Hospice Care

Special services and therapies to individuals terminally ill and improves daily living for them by controlling the symptoms of the illness and restoring dignity. A hospice care team of professionals and volunteers meets the physical, psychological, social and spiritual needs of patients and family members. Services offered by nursing care, social services, dietary consultation, and emotional support. Support to surviving loved ones continues during bereavement. Costs coverage is available through Medicare, Medicaid, and some private insurance plans. Learn more at Hospice Foundation of America.

Support Groups

Bring friends and family members together to share and discuss practical solutions. Groups support family members by giving encouragement, understanding and support from others who have similar concerns. Interacting with support groups help reduce stress. Support groups are in hospitals and support organizations. To learn more, contact Family Caregiver Alliance.

Respite care

A type of care crucial for family caregivers. Respite care includes adult day care and home care services, and overnight stays in a facility. It's given a few hours a week or for a weekend. Many caregiver support programs offer respite assistance as part of their services. Some service organizations offer volunteer respite workers who provide companionship or protective supervision only. For information on respite care in your community, contact your AAA.

Adult Day Programs

When elderly parents live in their own homes or in the home of a relative, supplemental care is given by adult day care programs. Services provided at day care include meals, social activities, and minor health services. Adult day care is a popular option for elders who live with other family members that hold full-time jobs in addition to being caregivers.

Independent Living Facilities

An independent living facility allows a senior to rent a condo or apartment home on a community campus. Within the campus, services give seniors a number of options for socializing. For residents in generally good health, the major benefit of an independent living facility is that seniors can stay socially active and reduce their chances of becoming socially isolated or depressed. However, because health services aren't typically provided, this is not the best option for elders with major health concerns.

Assisted Living Facilities

Assisted living facilities are a lot like independent living facilities. The biggest exception is that they also provide basic health services. Residents at an ALF live independently in their own apartment until, but they also have access to help from personal care staff to help with common chores. Skilled nurses aren't usually provided on-site, so they offer limited types of health care services.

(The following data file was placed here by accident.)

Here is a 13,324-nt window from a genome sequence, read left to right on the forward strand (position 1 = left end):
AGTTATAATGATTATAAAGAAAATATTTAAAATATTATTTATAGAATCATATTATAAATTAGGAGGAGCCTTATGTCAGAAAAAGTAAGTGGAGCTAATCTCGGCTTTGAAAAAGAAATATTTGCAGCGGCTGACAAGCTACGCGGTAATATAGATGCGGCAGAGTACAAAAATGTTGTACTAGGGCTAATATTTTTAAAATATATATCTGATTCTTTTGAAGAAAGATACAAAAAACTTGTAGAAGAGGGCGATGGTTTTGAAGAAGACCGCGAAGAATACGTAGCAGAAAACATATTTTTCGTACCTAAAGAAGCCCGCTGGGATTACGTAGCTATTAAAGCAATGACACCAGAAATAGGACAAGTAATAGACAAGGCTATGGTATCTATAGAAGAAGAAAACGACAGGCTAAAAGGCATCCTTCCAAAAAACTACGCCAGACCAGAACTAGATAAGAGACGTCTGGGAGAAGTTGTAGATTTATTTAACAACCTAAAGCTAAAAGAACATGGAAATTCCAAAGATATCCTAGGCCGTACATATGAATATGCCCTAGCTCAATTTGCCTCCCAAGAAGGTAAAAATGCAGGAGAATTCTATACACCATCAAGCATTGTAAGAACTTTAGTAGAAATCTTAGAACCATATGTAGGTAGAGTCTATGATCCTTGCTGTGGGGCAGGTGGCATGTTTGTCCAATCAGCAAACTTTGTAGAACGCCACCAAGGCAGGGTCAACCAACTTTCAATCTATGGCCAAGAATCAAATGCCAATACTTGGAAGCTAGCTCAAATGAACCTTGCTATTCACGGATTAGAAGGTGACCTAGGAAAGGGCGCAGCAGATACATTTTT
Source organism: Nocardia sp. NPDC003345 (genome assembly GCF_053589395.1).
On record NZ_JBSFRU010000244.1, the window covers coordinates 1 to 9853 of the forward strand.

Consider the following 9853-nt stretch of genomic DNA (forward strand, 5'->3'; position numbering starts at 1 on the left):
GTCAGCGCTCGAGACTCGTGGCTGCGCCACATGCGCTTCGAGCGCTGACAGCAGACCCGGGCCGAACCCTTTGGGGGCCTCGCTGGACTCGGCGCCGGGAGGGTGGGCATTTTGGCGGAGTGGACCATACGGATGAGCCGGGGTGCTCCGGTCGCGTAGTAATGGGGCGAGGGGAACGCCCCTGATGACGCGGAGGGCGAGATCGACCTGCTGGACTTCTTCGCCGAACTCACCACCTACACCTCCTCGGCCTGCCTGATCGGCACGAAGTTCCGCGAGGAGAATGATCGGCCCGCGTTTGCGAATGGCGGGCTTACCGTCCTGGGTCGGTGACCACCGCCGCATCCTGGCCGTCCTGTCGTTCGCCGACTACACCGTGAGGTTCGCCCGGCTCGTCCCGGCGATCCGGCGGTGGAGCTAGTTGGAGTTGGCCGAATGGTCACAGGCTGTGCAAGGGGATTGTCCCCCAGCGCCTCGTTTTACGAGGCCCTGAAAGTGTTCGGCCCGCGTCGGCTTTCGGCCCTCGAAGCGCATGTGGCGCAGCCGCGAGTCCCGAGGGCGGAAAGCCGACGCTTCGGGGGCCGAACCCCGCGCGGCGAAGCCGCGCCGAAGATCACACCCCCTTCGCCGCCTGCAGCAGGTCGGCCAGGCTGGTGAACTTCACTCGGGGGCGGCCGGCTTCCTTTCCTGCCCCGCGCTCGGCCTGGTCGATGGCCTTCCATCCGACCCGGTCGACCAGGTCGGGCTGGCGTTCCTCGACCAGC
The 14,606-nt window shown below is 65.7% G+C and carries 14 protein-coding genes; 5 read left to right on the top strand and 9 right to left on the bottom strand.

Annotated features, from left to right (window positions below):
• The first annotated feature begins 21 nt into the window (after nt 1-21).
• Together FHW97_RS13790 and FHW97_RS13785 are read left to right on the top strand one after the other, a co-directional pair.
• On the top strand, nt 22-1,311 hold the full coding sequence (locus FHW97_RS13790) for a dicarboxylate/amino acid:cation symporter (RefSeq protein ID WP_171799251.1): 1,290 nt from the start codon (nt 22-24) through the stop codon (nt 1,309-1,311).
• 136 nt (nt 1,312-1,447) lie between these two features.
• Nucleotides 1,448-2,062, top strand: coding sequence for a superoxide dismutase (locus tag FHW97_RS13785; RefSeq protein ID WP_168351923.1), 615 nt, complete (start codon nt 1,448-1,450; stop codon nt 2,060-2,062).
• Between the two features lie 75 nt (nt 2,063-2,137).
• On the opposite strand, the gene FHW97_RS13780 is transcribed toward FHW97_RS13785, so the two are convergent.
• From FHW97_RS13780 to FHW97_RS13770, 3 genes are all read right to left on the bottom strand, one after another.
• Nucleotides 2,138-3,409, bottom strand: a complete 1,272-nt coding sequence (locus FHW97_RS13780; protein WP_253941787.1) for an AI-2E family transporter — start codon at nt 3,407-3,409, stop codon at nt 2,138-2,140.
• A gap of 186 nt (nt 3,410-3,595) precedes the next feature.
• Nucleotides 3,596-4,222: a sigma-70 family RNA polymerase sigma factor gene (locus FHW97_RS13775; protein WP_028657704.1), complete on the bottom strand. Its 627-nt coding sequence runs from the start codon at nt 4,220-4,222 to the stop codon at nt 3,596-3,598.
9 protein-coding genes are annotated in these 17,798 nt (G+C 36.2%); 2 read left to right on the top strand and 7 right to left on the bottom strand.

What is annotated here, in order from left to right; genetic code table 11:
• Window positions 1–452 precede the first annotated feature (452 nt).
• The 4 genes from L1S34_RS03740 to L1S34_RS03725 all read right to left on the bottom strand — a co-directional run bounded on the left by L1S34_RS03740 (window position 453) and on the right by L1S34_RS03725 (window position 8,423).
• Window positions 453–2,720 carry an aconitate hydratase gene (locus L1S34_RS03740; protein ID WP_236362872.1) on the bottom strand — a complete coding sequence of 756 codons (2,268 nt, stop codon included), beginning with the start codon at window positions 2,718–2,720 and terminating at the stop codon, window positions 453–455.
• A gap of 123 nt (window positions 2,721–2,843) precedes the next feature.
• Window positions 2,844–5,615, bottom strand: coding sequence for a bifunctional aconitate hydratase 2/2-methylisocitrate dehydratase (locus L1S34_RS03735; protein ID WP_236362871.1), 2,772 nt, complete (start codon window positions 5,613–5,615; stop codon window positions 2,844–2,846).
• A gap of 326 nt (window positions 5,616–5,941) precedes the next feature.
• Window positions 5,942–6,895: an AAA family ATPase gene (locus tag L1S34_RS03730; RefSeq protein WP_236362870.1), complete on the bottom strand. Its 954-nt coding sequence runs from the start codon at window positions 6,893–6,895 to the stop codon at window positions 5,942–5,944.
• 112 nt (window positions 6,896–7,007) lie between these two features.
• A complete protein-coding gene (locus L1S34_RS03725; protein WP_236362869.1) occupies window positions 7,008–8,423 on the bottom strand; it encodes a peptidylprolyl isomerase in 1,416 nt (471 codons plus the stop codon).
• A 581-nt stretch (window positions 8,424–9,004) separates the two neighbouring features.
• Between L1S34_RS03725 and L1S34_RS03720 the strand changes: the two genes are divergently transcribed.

Nursing Home Care

When seniors need 24-hour care, they generally move into a nursing home where they get major medical needs met by a number of health care professionals. On a daily basis, nursing home residents may come into contact with RNs, LPNs, doctors, and therapists. Older adults live in a room on facility grounds and share with other residents. Other needs include housekeeping, laundry services, meals, and recreational opportunities.

Alzheimer's and Dementia Care

When a patient suffers from Alzheimer's or dementia it is often necessary for to move to a specialized care unit. Much like traditional nursing homes, these facilities specialize in the care of elders with illnesses affecting memory and brain function. In some cases nursing homes have wings dedicated to the care of Alzheimer's and dementia patients.

What's Next

Once you've assessed the aging loved one's needs, begin contacting community care options and arrange to receive care services. To make your search easier, go to our directory. Here you'll find local home care agencies that serve seniors at home.

Carol Marak
Carol Marak

After seven years of helping her aging parents, Carol Marak has become a dedicated senior care writer. Since 2007, she has been doing the research to find answers to common concerns: housing, aging and health, staying safe and independent, and planning long-term.